Digital Patient Engagement takes Enhanced Recovery After Surgery and Same-Day Discharge to the next level at the American College of Surgeons Clinical Congress 2022Digital Patient Engagement takes Enhanced Recovery After Surgery and Same-Day Discharge to the next level at the American College of Surgeons Clinical Congress 2022
Healthcare News & Views

Digital Patient Engagement takes Enhanced Recovery After Surgery and Same-Day Discharge to the next level at the American College of Surgeons Clinical Congress 2022

November 1, 2022
By
Joshua Liu

The American College of Surgeons’ Clinical Congress is the premier annual event for surgeon leaders to share innovative new research, best practices and technology in surgery to improve patient care. At the 2022 event, many surgeon leaders highlighted how Digital Patient Engagement and Remote Patient Monitoring is gradually becoming the standard of care for delivering the best surgical outcomes and patient experience.

Digital Patient Engagement Augments Enhanced Recovery After Surgery (ERAS) and Same-Day Surgery

It was standing-room only for the session on Ultra ERAS: The Next Generation of Enhanced Recovery programs where the speakers touched on various ways Digital Health enhances Enhanced Recovery After Surgery (ERAS) programs.


Dr. Daniel Chu, ERAS Medical Director and Vice Chair of Health Services Research for UAB Medicine’s Department of Surgery, explored “What’s New in ERAS 2.0”, including:

  1. New components: Nutrition and anemia screening are relatively new ERAS components
  2. More benefits: ERAS programs are demonstrating more benefits beyond reduced length of stay, such as reducing opioid use and improving Patient-Reported Outcomes (PROs)
  3. Technology: Digital Patient Engagement technology can accelerate ERAS implementation and improve patient compliance with ERAS protocols

Dr. Chu shared: “Patient engagement technology are apps similar to ‘Map my Run’, but for surgery it’s more like a ‘Map my Recovery’ that follows a patient from the beginning to the end of surgery… Evidence shows these apps can benefit patients… Patients can use them, they are valid, they can capture important information about compliance with ERAS protocols, and they are usable… Technology like apps, checklists, non-invasive hemodynamic monitoring - these technologies are adjuncts to help us adhere to each of these components of ERAS - because we know that if you follow 70%+ of components, you have a good chance of success with ERAS.”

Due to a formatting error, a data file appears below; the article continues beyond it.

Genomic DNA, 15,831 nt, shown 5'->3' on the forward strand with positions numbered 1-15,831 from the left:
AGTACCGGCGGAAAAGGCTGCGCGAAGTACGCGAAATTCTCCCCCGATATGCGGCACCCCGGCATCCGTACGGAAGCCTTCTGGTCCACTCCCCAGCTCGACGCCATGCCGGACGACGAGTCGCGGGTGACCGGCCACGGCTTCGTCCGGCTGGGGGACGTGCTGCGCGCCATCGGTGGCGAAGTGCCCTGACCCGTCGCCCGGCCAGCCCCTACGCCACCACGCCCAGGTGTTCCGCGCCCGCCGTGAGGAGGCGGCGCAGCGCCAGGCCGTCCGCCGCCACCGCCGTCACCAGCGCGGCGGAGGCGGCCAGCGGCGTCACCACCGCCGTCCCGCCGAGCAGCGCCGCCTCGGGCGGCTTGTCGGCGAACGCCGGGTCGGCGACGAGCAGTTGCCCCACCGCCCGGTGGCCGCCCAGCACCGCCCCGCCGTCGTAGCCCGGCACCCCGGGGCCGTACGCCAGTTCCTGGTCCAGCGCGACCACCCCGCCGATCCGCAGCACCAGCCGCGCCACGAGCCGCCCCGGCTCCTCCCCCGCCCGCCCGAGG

Digital Patient Engagement platforms involve guiding patients step-by-step via the patient’s own smartphone, tablet, or desktop computer to send surgery-specific reminders, deliver pre- and post-operative education and monitor symptoms. To learn more about how UAB’s ERAS program leverages Digital Patient Engagement to reduce hospital length of stay and lower costs, check out a recent webinar led by Dr. Chu.

Dr. Laila Rashidi, colorectal surgeon at MultiCare Health System, then spoke about “Digital Health to Improve Post-Discharge monitoring and Patient Engagement”. Dr. Rashidi spoke about how innovative new tools are needed to give patients and providers confidence for earlier (and even same-day) discharge. She discussed how Digital Patient Engagement platforms can help deliver education, set clear expectations for same-day or early discharge and enable timely communication between patients and providers via remote monitoring to catch complications earlier.

Dr. Rashidi shared how Digital Patient Engagements works in the actual surgical patient journey: “When patients are discharged, they go into a twilight zone: what’s happening?... Apps can ask patients ‘what’s your pain score?’ and give patients instructions on what to do next… Apps can remind patients of what tasks to do each day - e.g. did you get out of bed? Did you walk for 1 hour? - and with apps, this education can happen not only in the hospital, but also at home.”

Exploring how Digital Patient Engagement platforms empower patients to be partners in their own care, Dr. Rashidi said: “Patients feel involved when using these apps - to track their progress and follow up… Patients can also notify the care team if something is wrong. So it’s a way to communicate with patients, which also reduces the need for phone calls... If the patients have a wound problem they can send a picture of their wound.”

As an example, Dr. Rashidi shared how the Digital Patient Engagement platform used in her surgical program has enhanced patient satisfaction, with 100% of patients recommending the app, 91% of patients feeling less worried before surgery and 91% of patients feeling more confident at home after surgery. To learn more about MultiCare’s experience deploying Digital Patient Engagement technology, check out a recent webinar.